Grace to you!
Referring to the scandals that rear their ugly head from time to time in the Church, a devout Catholic asked how Christ seems to be silent as bad seeds plant themselves and grow in his Church.
Consider that those you may have loved and respected as believers from time to time shock you with some bad examples too. You wonder why do they even go to Church? Why claim to be believers? Why claim to be Catholics?
To be sure, if you imagine that there was ever a time the Church was a community of individuals who are holy angels and saints, you are wrong. From the apostles' time until now, we have dealt with the human brokenness in the Holy Church.
The body of Christ, though in glory, is at once mangled, with sores and wounds all over it. In all the appearances of the Blessed Lord Jesus to his disciples' following the resurrection (in Acts of the Apostles) the Lord would always carry the wounds' marks. Those wounds symbolize the human situation in which we live and in which the Church is born. The scars are seen in every place in the Church today. Yet, through the wounds, we can see God's redeeming power for those who ask for grace and mercy. As the prophecy of Isaiah referring to the Messiah says, "By his wounds, we are healed" (Is 53:5).
In the parable of the good seed (wheat) and the weeds (Mt 13:24-30), the Lord speaks to the human condition and the Church's reality on earth. Previously, this past Sunday, we shared some thoughts about it. Here we add another perspective.
The seed sown by the master is good. The seed is the Word, which is Christ. It is good because Christ is good, true, and beautiful. The seed has the power in itself to renew all things and transform lives and society.
The grace of Christ begins to germinate in the heart of anyone who received it. As a friend once shared with me, the soil does not serve its greater need of fruitfulness unless it received the seed, any more than the seed germinates unless the soil allows it. This mutual relationship between the seed and the soil’s embrace is crucial for fruitfulness. The seed grows in the community of faith, the Church.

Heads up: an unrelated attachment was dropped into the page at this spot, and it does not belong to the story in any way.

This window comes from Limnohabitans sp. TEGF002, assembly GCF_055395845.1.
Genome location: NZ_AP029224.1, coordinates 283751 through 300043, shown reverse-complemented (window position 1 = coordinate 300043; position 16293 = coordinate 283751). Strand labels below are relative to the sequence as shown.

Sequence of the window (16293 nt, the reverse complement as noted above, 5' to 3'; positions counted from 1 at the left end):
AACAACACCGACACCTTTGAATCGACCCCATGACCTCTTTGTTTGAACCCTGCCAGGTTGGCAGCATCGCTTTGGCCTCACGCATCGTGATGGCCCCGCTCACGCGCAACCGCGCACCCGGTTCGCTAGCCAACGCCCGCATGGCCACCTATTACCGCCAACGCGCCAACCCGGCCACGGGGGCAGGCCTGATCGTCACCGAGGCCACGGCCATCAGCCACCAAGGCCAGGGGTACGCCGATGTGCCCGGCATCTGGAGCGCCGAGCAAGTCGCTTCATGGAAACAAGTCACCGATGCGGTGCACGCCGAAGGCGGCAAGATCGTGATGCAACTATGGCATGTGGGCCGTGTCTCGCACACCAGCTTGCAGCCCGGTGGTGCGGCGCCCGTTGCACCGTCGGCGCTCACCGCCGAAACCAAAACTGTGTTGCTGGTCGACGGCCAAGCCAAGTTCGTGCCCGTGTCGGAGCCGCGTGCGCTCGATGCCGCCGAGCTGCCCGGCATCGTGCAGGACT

Nevertheless, the devil referred to in this parable as the enemy isn't asleep. When believers aren't alert, the devil comes and sows seeds of pride, greed, lust, envy, sloth, gluttony, bitter anger, etc. The master didn't plant any of these. The enemy has done so.
These bad seeds are more alluring than virtues because they seem to align with our human brokenness, no thanks to Original Sin. Hence, the faithful have to deal with the constant temptation to be unfaithful, the constant temptation not to love as Christ loves, the constant temptation not to be like Christ. As we saw on Sunday, if the believer and the believing community aren't self-aware, vigilant, the enemy can strike.
The enemy of truth, who is a master deceiver, works effortlessly to prevent the sown seed from flourishing. The enemy hates the beautiful body; therefore, he has to plant seeds of decay so the beautiful can't be seen for what it is, and so the truth will be silenced.
However, the Lord reassures: in the end, there will be the harvest of the good (the wheat), and the tying of the weeds for burning (Mt 13:29-30). This suggests that in all the temptations, there will remain faithful believers—those, who despite the alluring deceit of the enemy, run to the finish line.
I want to be among them. Would you?
I pray for the grace of steadfastness in the practice of virtue and living the Gospel. Amen.
God love you. God bless you.
Fr. Maurice Emelu
[Saturday Week 16, Ordinary Time: Jer 7:1-11; Mt 13:24-30]
Author and Goal
Father Maurice Emelu PhD., provides a daily blog of reflections based on the Scriptural readings of the day from the Catholic liturgical calendar. The goal is to teach, inspire, encourage, and foster healing through the grace of God's word. They are written in a language that is appropriate for a general audience. You will find these reflections helpful for your spiritual growth, inspiration, and developing your thoughts. They may also be useful for ministers in preparing their sermons for liturgical celebrations.